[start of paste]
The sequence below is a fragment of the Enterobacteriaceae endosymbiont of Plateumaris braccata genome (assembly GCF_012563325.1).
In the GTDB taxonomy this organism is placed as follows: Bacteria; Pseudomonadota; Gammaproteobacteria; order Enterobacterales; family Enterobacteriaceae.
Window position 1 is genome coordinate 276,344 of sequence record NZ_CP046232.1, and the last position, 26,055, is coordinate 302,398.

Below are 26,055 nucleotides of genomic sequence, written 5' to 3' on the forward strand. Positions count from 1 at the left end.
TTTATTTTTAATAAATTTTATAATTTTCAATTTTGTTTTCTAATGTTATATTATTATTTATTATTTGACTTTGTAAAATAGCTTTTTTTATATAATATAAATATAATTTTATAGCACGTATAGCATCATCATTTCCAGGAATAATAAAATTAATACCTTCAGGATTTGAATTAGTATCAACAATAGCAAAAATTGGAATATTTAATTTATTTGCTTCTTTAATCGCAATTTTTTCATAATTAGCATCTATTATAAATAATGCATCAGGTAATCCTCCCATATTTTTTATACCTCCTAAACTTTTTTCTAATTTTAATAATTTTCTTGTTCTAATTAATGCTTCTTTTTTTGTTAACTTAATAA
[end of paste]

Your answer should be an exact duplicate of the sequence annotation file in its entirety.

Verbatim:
The sequence below is a fragment of the Enterobacteriaceae endosymbiont of Plateumaris braccata genome (assembly GCF_012563325.1).
In the GTDB taxonomy this organism is placed as follows: Bacteria; Pseudomonadota; Gammaproteobacteria; order Enterobacterales; family Enterobacteriaceae.
Window position 1 is genome coordinate 276,344 of sequence record NZ_CP046232.1, and the last position, 26,055, is coordinate 302,398.

Below are 26,055 nucleotides of genomic sequence, written 5' to 3' on the forward strand. Positions count from 1 at the left end.
TTTATTTTTAATAAATTTTATAATTTTCAATTTTGTTTTCTAATGTTATATTATTATTTATTATTTGACTTTGTAAAATAGCTTTTTTTATATAATATAAATATAATTTTATAGCACGTATAGCATCATCATTTCCAGGAATAATAAAATTAATACCTTCAGGATTTGAATTAGTATCAACAATAGCAAAAATTGGAATATTTAATTTATTTGCTTCTTTAATCGCAATTTTTTCATAATTAGCATCTATTATAAATAATGCATCAGGTAATCCTCCCATATTTTTTATACCTCCTAAACTTTTTTCTAATTTTAATAATTTTCTTGTTCTAATTAATGCTTCTTTTTTTGTTAACTTAATAA